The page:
Of pink ribbons and emasculated men

The feminist-driven Breast Cancer Awareness Month (October) is looming and, as usual, the cancer “charities” will be busily engaged in promoting all things pink (ribbons, balloons etc) as though breast cancer was something fluffy and pretty. Their coffers will be filled with the hard-earned money of many well-meaning but exploited individuals.

Despite years of this “pink” nonsense and “breast cancer awareness campaigns” and publicly funded “research” into the causes of the disease and the tantalising claim of a “cure” in the near future, no cure has been found and the number of women diagnosed with breast cancer continues to rise.

The breast cancer charities are closely allied with pharmaceutical companies and they all profit from generous public donations generated by the “pink” campaigns.

If a cure was found, all that lovely money would take wings and fly away. The pharmaceutical industry and the cancer charities have a vested interest in endless campaigns and endless research and there is now a veritable “cancer industry” throughout the world.

Feminism has politicised breast cancer and because they have saturated society with propaganda about this disease, they have desensitised men who now speak openly about breast cancer, without any embarrassment or awkwardness.
In former days, breast cancer was a private matter, between a woman and her husband (if married) and her doctor.
Nowadays, foolish and emasculated men discuss breast cancer as if they were talking about the weather and many make fools of themselves by dressing in pink and wearing pink ribbons and decorating their offices with pink balloons and other pink paraphernalia.

Feminists in the cancer charities are happy to use the colour pink to advance their agenda and the “war on breast cancer” is most definitely part of it. Yet, in reality, most feminists hate pink because they hate anything that is symbolic of the differences between men and women (such as pink for a girl and blue for a boy.) In fact, there is a feminist facebook group and their name is “PINK STINKS.”

Click on the links below for evidence of this and also to see the sinister pervasive influence of the “pink” campaign on politicians and even farmers, for example (see below)

Before concluding this post, I have an observation to make about cancer treatment in general and chemotherapy in particular. In the 1980’s, I worked as a nurse (State Enrolled Nurse not State Registered Nurse) in the gynaecology ward of a large Belfast hospital. Some ladies were admitted to the ward having been diagnosed with ovarian cancer. When they were admitted, the ladies all looked healthy. Soon that all changed because they were commenced on chemotherapy (an experimental drug I believe) and this supposed treatment did not cure any of those poor women. One by one, they faded away and became shadows of their former selves and they all died.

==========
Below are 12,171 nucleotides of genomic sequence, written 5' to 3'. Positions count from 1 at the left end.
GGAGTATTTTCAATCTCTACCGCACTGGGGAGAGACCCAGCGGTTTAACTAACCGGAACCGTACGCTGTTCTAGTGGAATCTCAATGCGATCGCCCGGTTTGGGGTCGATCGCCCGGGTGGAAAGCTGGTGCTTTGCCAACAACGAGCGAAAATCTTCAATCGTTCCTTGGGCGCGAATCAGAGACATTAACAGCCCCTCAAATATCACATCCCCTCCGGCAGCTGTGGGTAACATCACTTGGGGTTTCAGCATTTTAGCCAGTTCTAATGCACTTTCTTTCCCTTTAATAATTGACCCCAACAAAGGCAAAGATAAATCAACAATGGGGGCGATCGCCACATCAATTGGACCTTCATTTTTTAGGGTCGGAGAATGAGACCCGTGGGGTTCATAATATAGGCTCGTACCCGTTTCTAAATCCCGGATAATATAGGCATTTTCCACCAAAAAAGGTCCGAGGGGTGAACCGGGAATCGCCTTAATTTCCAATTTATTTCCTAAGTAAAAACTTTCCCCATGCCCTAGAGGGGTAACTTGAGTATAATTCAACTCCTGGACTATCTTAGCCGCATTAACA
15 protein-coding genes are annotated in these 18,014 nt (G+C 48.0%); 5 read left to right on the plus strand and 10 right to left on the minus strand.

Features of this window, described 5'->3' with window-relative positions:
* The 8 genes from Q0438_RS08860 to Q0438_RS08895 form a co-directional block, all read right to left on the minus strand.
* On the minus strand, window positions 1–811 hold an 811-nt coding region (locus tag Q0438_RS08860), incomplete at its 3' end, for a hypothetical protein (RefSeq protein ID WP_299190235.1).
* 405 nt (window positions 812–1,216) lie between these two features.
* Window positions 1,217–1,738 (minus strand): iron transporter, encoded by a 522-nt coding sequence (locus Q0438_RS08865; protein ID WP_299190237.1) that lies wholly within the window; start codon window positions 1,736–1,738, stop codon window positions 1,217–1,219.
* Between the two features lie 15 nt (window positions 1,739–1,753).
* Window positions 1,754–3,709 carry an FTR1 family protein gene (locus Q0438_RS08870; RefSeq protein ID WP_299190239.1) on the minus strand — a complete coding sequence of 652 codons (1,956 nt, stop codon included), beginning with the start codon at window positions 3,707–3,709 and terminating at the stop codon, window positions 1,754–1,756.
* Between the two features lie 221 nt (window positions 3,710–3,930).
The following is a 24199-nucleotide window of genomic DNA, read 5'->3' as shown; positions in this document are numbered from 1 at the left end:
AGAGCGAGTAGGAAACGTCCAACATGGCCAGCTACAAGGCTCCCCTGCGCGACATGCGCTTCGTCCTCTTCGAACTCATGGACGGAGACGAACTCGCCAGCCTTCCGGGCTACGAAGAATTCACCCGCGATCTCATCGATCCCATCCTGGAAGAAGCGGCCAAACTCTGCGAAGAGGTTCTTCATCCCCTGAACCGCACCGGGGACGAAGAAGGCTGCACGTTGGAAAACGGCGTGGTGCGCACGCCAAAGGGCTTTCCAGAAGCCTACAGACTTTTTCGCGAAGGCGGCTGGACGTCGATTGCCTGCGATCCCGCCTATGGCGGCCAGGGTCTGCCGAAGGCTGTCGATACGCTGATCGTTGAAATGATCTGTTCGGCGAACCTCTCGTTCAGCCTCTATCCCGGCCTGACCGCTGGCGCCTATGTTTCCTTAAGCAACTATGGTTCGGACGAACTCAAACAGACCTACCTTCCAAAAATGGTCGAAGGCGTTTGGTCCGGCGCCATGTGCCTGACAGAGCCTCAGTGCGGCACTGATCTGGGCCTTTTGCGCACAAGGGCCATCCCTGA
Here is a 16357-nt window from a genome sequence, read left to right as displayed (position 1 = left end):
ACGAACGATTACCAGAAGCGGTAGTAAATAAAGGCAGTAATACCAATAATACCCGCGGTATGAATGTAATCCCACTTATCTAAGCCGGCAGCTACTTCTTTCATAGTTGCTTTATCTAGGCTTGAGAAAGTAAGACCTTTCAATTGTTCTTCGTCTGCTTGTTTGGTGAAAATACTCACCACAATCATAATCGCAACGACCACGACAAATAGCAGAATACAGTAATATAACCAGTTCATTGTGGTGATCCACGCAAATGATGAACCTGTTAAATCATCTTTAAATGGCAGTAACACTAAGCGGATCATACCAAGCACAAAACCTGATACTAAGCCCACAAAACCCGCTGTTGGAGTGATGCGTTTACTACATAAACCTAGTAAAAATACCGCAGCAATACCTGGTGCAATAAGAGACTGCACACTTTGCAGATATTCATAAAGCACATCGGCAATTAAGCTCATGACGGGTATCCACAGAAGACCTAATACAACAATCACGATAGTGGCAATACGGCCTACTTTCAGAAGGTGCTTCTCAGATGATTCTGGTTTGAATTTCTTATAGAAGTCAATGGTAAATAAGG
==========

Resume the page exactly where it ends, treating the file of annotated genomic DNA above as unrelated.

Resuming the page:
I still think of those dear ladies today and I have reason to believe that they were treated as guinea pigs by doctors in cahoots with pharmaceutical companies, and that money and medical experimentation (not cure) was the bottom line. If I’m right, is it possible that doctors are still using some patients as guinea pigs today? What a terrifying thought.

http://www.ballymenatimes.com/news/local-news/farmers-in-the-pink-for-charity-1-6843586

http://www.antrimandnewtownabbey.gov.uk/News/2015/News/Antrim-and-Newtownabbey-Borough-Council-Paint-The-

https://www.facebook.com/Real-men-wear-pink-1479939805650821/timeline/

https://www.facebook.com/PinkstinksUK

4 thoughts on “Of pink ribbons and emasculated men

  1. You silly woman! Chemotherapy makes people ill AT THE TIME because it is powerful medicine, it has to be powerful medicine to attack the cancer. In many cases, the cancer is eradicated thanks to chemotherapy. And many people (men and women both) are alive and well today because, on being diagnosed with cancer, they got treated with chemo. . .That someone with your level of ignorance and intolerance could have been taken on as a nurse I find quite horrifying. Perhaps the health trust thought better of that decision and let you go.

    • The post about the Christian school’s Marie Curie “Pink Day” did not mention chemotherapy whereas the post from 2015 did ,so we remain curious as to what triggered your interest (on Christmas Day) in a post from September 2015?

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